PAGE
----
‘TripAdvisor’ Proactively Invalidated Passwords They Found On “Lists Of Publicly Leaked Passwords”

TripAdvisor invalided their memebers' passwords that they saw on "lists of publicly leaked passwords" and sent affected members an email to ask them to reset their passwords.An email was sent to users whose passwords were invalidated by TripAdvisor. Photo: Paulo O | Flickr | CC BY 2.0

The popular travel guide and restaurant review website, Tripadvisor.com, have found out that some of their members’ passwords have been disclosed in previous data breaches, and they are proactively deactivating the passwords of the users they believe are affected by the unauthorized disclosures.

The company sent emails to the potential victims in order to warn their users regarding the data breach that they must be involved in and to let them know that TripAdvisor has disabled the current password they are using to log in to their accounts. The potential victims were requested by the website to change and reset their passwords for them to recover their accounts.

TripAdvisor, Inc. is a Massachusetts-based travel and restaurant website company that shows hotel and restaurant reviews, accommodation bookings, and other travel-related content. It also includes interactive travel forums. It is considered as the most significant “social travel website” in the world, with about 315 million reviewers (active and inactive) and about 500 million reviews of hotels, restaurants, attractions and other travel-related businesses.

According to TripAdvisor, the recipients of the notification emails had their accounts on “lists of publicly leaked passwords,” hence the company is invalidating those passwords in order to prevent potential credential stuffing attacks against the company and their users.

A credential stuffing attack is when attackers compile username and passwords that were leaked from previous security breaches and use those credentials to try and gain access to other sites.

Photo: Bleepingcomputer.com

“As part of our ongoing efforts to protect your security, TripAdvisor recently compared our member databases with lists of publicly leaked passwords. Unfortunately, your email and password were included on a list of leaked passwords. As a result, to protect your TripAdvisor account, we have invalidated your password,” read TripAdvisor’s email notification.

As part of further security measures, TripAdvisor is encouraging the email recipients to change passwords in other services which uses the same password as that of their TripAdvisor accounts.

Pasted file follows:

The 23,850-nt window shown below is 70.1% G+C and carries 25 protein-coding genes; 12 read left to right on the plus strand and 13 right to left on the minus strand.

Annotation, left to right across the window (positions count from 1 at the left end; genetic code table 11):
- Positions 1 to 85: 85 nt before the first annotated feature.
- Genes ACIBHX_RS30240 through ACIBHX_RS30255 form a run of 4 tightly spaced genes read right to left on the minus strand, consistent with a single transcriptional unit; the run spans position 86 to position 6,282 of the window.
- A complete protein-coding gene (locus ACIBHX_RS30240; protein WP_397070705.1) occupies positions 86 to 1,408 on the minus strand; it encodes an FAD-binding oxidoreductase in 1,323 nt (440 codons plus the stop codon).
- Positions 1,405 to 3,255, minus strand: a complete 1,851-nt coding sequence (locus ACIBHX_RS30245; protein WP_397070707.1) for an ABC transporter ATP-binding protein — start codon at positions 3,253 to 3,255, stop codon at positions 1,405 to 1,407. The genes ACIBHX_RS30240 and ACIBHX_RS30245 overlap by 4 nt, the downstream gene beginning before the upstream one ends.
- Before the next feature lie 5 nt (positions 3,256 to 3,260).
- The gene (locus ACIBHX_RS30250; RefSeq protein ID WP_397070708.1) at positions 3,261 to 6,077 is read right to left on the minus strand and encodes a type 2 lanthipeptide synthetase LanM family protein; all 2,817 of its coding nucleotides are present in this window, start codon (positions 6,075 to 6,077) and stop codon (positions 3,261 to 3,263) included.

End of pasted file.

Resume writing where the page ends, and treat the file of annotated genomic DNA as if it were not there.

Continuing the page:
“Also, we recommend that you take additional steps for the safety of your other online accounts. If your discontinued TripAdvisor password is used on any other site or app, change your password on those sites/apps — and avoid using any password on more than one site,” they added.

TripAdvisor is not new in terms of controversies. From fraudulent reviews to fake restaurants, the platform has been the plague with issues involving their services. TripAdvisor has already blacklisted approximately 30 hotels for suspicious reviews, including a Cornwall hotel that bribed guests to leave positive reviews of the hotel.

TripAdvisor has stated that reviews are not posted to the website instantly, but are subject to a verification process which considers the IP address and email address of the author, and tries to detect any suspicious patterns or obscene or abusive language. As part of its commitment to accurate and honest reviews, the platform is also allowing users to report suspected fake reviews in the site.

But the question remains: Why are the members’ passwords exposed in the “lists of publicly leaked passwords.” One chance for this is that these affected users are using the same password in TripAdvisor as well as other service platforms. When another platform falls victim to a data breach that exposes the passwords of their members, those passwords are going to be available online for people to use for their consumption. This means that maliciously people who have the password can use the information to log in to other platforms where the same password was also set up. That is why it is crucial to employ uncommon password syntaxes in different platforms as to mitigate the effects whenever one platform becomes a victim of a compromise.

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